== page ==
Vertical Scar Mastopexy with a Cat’s Tail Extension for Prevention of Skin Redundancy: An Experience with 17 Consecutive Cases After Mastopexy and Mastopexy with Breast Augmentation
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Mastopexy with or without augmentation is a commonly performed procedure. Marking, orientation of the flap and, in simultaneous augmentation, pockets for the implants can be selected in any combination. Vertical scar mastopexy, with or without augmentation, is commonly performed, with a high revision rate for skin redundancy. A new technique called the “cat’s tail” extension of the vertical scar is a simple modification developed to avoid this complication.
Vertical scar was treated by mastopexy with or without augmentation using modified cat’s tail extension markings in 17 consecutive cases (14 mastopexies with augmentation and 3 mastopexies alone). All the patients had a medially based flap, and all the procedures were performed on a day case basis without drains by a single surgeon.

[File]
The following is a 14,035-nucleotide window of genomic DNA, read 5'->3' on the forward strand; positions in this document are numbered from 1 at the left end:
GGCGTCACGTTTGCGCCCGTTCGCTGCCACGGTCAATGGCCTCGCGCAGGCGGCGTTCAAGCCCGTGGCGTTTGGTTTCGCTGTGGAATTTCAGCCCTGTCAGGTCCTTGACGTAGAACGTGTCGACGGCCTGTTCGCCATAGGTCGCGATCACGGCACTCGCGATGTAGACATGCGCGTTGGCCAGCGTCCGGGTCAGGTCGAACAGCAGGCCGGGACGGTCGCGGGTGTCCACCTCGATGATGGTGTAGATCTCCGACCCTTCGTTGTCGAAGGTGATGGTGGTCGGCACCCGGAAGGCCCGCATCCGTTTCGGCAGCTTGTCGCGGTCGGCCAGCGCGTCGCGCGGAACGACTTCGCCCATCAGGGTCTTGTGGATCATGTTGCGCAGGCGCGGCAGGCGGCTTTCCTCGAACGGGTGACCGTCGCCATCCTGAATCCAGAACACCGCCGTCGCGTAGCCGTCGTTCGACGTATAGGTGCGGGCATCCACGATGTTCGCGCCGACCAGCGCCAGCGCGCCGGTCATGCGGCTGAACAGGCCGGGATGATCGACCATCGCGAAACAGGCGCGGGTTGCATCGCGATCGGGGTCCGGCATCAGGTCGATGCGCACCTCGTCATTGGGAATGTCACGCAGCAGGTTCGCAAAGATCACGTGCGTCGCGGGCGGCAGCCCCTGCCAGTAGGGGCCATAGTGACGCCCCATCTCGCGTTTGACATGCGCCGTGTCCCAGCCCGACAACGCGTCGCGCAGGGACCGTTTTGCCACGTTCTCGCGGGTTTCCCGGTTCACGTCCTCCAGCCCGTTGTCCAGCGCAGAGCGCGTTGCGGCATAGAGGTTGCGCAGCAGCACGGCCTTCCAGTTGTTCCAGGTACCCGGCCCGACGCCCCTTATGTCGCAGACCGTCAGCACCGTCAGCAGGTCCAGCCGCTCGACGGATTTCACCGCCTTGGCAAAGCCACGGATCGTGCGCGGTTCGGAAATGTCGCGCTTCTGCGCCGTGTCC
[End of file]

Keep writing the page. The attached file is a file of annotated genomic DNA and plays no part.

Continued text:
No hematomas or infections occurred after the procedure. During a follow-up period of 4 weeks to 1 year, all the patients had satisfactory results, with no skin redundancy in the immediate or late postoperative period. One patient had a superficial areolar necrosis in the lower half of the left nipple–areola complex and was treated conservatively. No other complications related to implant, implant pocket, breast envelope, or flap orientation were seen.
The cat’s tail marking is a simple modification of the vertical scar mastopexy that eliminated redundant skin in the current series.